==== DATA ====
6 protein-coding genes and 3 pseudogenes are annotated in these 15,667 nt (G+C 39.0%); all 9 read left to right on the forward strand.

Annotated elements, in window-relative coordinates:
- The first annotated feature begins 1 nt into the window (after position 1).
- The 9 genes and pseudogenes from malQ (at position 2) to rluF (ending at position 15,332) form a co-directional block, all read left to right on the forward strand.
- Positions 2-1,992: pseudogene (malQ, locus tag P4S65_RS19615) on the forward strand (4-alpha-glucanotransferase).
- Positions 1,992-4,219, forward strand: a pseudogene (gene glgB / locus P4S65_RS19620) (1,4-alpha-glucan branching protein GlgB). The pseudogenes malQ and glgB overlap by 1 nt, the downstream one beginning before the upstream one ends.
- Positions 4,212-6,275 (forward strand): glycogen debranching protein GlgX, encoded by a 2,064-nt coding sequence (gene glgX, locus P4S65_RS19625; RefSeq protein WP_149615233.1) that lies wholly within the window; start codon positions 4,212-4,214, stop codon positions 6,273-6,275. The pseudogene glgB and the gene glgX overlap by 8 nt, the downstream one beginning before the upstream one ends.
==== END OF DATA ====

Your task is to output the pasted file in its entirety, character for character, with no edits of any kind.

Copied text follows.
6 protein-coding genes and 3 pseudogenes are annotated in these 15,667 nt (G+C 39.0%); all 9 read left to right on the forward strand.

Annotated elements, in window-relative coordinates:
- The first annotated feature begins 1 nt into the window (after position 1).
- The 9 genes and pseudogenes from malQ (at position 2) to rluF (ending at position 15,332) form a co-directional block, all read left to right on the forward strand.
- Positions 2-1,992: pseudogene (malQ, locus tag P4S65_RS19615) on the forward strand (4-alpha-glucanotransferase).
- Positions 1,992-4,219, forward strand: a pseudogene (gene glgB / locus P4S65_RS19620) (1,4-alpha-glucan branching protein GlgB). The pseudogenes malQ and glgB overlap by 1 nt, the downstream one beginning before the upstream one ends.
- Positions 4,212-6,275 (forward strand): glycogen debranching protein GlgX, encoded by a 2,064-nt coding sequence (gene glgX, locus P4S65_RS19625; RefSeq protein WP_149615233.1) that lies wholly within the window; start codon positions 4,212-4,214, stop codon positions 6,273-6,275. The pseudogene glgB and the gene glgX overlap by 8 nt, the downstream one beginning before the upstream one ends.